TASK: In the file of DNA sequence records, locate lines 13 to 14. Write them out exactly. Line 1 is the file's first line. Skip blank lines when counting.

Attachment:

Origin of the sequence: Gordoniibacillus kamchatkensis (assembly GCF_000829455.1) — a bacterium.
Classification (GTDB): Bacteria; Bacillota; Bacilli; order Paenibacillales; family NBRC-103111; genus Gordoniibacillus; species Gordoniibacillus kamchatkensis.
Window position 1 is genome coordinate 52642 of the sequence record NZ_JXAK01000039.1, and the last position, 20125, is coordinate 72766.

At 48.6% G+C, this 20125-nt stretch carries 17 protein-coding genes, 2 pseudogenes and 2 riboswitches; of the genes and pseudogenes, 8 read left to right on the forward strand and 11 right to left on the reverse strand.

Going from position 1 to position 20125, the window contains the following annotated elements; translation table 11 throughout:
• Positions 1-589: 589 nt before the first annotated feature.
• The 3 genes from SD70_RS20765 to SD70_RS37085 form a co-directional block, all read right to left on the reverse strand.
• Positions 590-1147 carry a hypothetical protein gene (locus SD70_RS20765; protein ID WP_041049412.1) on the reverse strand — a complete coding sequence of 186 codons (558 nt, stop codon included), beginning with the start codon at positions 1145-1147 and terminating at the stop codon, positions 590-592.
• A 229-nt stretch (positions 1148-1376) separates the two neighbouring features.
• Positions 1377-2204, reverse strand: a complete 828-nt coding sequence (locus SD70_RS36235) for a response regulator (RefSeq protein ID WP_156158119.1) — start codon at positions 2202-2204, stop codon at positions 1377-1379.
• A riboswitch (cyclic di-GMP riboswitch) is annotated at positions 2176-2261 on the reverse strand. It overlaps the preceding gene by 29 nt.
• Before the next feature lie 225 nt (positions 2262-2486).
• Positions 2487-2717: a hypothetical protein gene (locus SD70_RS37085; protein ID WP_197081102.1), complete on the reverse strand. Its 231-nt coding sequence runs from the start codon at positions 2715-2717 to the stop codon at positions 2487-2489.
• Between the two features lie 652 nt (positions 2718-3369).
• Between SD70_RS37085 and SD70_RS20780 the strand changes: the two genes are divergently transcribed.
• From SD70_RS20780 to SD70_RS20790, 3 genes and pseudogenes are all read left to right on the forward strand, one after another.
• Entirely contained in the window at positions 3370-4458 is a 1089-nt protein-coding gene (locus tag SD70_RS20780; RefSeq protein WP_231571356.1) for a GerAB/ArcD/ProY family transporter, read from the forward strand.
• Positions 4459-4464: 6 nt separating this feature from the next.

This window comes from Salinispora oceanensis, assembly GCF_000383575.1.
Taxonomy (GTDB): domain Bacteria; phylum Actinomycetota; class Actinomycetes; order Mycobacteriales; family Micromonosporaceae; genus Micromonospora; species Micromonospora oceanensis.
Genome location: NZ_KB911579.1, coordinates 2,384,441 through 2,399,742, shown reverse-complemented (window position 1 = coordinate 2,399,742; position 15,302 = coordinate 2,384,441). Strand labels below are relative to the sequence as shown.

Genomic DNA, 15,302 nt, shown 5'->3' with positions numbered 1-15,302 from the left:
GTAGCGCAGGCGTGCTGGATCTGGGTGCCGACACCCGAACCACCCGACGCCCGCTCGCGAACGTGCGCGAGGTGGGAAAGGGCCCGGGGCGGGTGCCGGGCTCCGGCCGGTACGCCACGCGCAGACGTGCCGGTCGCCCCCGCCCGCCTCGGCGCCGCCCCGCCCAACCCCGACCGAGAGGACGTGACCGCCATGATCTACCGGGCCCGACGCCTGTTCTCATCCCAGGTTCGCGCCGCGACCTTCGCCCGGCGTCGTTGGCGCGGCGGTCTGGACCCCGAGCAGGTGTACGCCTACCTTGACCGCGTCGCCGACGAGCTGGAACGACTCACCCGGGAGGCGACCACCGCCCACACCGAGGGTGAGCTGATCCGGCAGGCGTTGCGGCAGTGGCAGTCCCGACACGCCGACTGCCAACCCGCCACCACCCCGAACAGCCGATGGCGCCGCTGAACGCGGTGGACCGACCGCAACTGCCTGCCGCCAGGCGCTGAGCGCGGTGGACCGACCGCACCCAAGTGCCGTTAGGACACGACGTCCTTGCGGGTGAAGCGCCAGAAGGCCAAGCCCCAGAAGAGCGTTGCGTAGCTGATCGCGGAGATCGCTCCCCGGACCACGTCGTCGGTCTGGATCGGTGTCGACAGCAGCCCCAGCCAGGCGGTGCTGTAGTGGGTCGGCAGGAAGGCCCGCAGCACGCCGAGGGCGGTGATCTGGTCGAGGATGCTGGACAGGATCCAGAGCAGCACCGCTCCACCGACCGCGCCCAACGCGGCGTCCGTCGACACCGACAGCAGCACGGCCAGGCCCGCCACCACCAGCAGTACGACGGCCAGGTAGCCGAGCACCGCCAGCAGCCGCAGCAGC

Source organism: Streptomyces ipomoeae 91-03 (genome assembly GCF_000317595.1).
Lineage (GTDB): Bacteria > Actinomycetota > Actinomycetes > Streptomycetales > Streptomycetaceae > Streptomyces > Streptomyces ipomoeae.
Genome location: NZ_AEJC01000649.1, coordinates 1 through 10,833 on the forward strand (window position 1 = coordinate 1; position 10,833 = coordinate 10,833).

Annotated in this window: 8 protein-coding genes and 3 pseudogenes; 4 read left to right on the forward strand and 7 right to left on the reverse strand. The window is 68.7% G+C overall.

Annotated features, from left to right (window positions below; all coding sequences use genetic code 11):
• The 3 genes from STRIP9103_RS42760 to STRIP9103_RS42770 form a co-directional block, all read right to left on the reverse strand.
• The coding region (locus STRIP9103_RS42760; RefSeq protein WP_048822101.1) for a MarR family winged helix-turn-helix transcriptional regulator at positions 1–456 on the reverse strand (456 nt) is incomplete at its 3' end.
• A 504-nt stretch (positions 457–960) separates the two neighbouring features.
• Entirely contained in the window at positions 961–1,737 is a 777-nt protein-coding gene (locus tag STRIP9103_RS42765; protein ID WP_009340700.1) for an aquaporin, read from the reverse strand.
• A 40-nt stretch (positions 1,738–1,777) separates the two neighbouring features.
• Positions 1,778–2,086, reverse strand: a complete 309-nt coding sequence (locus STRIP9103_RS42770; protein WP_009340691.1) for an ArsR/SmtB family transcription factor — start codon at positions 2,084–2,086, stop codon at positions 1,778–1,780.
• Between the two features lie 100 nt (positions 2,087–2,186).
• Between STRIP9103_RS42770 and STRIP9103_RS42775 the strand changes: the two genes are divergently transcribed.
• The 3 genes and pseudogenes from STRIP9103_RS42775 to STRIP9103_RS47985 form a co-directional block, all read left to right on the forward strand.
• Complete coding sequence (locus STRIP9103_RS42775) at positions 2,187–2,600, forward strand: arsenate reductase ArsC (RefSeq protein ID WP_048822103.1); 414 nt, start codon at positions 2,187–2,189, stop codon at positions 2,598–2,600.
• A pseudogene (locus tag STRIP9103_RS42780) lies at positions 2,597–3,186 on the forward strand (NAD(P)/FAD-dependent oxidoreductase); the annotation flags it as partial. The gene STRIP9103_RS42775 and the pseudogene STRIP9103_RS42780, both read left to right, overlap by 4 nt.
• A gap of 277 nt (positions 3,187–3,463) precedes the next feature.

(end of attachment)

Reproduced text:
• Positions 2487-2717: a hypothetical protein gene (locus SD70_RS37085; protein ID WP_197081102.1), complete on the reverse strand. Its 231-nt coding sequence runs from the start codon at positions 2715-2717 to the stop codon at positions 2487-2489.
• Between the two features lie 652 nt (positions 2718-3369).